posted on Feb, 21 2010 @ 12:34 PM
Originally posted by MasterJedi
I'm as caring and compassionate as the next person, but I stand my belief that you are not innocent if you knowingly work for a corrupt boss.
I can kind of understand where your coming from, although I don't want to apply your ideas to the whole Joe Stack incident. I highly doubt everyone
in the building literally worked for the government. After all, I'm sure there are janitors within the building who are working for an outside
company who have no affiliation with the government, or temp workers who are working for their respective companies. Although, that's not what I
intended to comment on.
I agree that if you are working for a corrupt company/agency/boss it is your responsibility to know what kind of things go on. After all, when your
part of a company, you're part of a machine mechanism, where no matter how insignificant your job is, you help the machine work. So even if all you
do is enter numbers into a computer... you're still a cog that is essential to the functioning of the machine.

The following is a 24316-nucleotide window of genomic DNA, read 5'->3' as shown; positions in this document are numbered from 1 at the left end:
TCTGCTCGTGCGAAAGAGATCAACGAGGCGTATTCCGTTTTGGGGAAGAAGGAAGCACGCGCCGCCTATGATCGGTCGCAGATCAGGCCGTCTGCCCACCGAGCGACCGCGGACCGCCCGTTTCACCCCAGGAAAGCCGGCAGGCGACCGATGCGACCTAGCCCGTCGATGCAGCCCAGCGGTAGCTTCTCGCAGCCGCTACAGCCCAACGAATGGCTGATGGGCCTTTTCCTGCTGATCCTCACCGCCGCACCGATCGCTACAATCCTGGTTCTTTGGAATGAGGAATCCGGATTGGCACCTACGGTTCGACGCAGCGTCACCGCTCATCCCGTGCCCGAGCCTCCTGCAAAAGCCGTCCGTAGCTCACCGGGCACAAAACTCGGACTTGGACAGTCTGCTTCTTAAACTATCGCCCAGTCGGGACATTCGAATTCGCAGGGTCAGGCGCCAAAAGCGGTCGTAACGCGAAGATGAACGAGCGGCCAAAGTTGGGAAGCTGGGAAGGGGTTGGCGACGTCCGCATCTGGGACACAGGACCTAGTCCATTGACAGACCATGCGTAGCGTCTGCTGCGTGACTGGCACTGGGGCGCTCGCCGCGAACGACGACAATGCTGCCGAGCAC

I used to work at one of the most corrupt places there are: a debt collection law firm. They even had to open another department within their company
to deal with the lawsuits against them from their mistakes. They tried to collect debts that have already been collected, and they tried to collect
even when the time to collect the debt has legally run out. A few times they also tried to collect debts that were non-existent.
I spoke out. I called them unprofessional and I made sure everyone I knew in person knew what an evil place that was. When I quit (which was months
and months after I called them unprofessional, believe it or not they didn't fire me when I spouted off at them) I made sure their company was
crippled without me. When I left... they basically slowed down for days because paperwork kept piling up and no one knew how to handle it. Soon after,
my boyfriend who was their IT professional, quit too. So that just screwed them, since he had all the information of the company and he was the one
who solved their computer problems (it took them months to find someone else to hire).
My point is that, in that situation, I knew I was being part of something wrong, so I took the initiative to leave. Others who work in corrupt
environments should know to leave too: although I'm sure it's much easier said than done.